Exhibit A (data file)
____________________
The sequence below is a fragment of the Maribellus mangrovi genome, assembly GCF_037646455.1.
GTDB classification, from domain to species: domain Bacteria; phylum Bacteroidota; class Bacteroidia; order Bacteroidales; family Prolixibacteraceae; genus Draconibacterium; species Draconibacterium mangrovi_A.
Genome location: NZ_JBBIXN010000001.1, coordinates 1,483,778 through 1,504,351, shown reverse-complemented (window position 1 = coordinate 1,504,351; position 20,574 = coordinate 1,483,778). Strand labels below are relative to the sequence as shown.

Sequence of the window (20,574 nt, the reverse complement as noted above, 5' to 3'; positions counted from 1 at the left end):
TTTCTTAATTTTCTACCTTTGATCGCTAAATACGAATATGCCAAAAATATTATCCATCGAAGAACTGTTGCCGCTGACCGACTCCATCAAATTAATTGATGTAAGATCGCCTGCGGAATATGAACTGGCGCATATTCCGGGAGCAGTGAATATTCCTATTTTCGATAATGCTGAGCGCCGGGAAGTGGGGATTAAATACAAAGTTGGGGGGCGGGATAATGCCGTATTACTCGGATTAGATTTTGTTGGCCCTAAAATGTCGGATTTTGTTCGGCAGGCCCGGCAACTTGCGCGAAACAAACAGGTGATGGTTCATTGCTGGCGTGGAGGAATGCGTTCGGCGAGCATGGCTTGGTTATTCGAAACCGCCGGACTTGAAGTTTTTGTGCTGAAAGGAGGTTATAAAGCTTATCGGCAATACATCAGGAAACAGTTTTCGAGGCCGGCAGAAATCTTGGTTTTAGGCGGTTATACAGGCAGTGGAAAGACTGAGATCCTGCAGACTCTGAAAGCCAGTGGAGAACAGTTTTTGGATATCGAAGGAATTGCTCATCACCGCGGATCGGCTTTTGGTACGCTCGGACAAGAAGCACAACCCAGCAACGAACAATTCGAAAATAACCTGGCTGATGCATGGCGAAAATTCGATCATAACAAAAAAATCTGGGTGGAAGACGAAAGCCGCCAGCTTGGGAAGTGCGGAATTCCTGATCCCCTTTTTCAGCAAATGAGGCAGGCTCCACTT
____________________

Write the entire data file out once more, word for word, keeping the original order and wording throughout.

The sequence below is a fragment of the Maribellus mangrovi genome, assembly GCF_037646455.1.
GTDB classification, from domain to species: domain Bacteria; phylum Bacteroidota; class Bacteroidia; order Bacteroidales; family Prolixibacteraceae; genus Draconibacterium; species Draconibacterium mangrovi_A.
Genome location: NZ_JBBIXN010000001.1, coordinates 1,483,778 through 1,504,351, shown reverse-complemented (window position 1 = coordinate 1,504,351; position 20,574 = coordinate 1,483,778). Strand labels below are relative to the sequence as shown.

Sequence of the window (20,574 nt, the reverse complement as noted above, 5' to 3'; positions counted from 1 at the left end):
TTTCTTAATTTTCTACCTTTGATCGCTAAATACGAATATGCCAAAAATATTATCCATCGAAGAACTGTTGCCGCTGACCGACTCCATCAAATTAATTGATGTAAGATCGCCTGCGGAATATGAACTGGCGCATATTCCGGGAGCAGTGAATATTCCTATTTTCGATAATGCTGAGCGCCGGGAAGTGGGGATTAAATACAAAGTTGGGGGGCGGGATAATGCCGTATTACTCGGATTAGATTTTGTTGGCCCTAAAATGTCGGATTTTGTTCGGCAGGCCCGGCAACTTGCGCGAAACAAACAGGTGATGGTTCATTGCTGGCGTGGAGGAATGCGTTCGGCGAGCATGGCTTGGTTATTCGAAACCGCCGGACTTGAAGTTTTTGTGCTGAAAGGAGGTTATAAAGCTTATCGGCAATACATCAGGAAACAGTTTTCGAGGCCGGCAGAAATCTTGGTTTTAGGCGGTTATACAGGCAGTGGAAAGACTGAGATCCTGCAGACTCTGAAAGCCAGTGGAGAACAGTTTTTGGATATCGAAGGAATTGCTCATCACCGCGGATCGGCTTTTGGTACGCTCGGACAAGAAGCACAACCCAGCAACGAACAATTCGAAAATAACCTGGCTGATGCATGGCGAAAATTCGATCATAACAAAAAAATCTGGGTGGAAGACGAAAGCCGCCAGCTTGGGAAGTGCGGAATTCCTGATCCCCTTTTTCAGCAAATGAGGCAGGCTCCACTT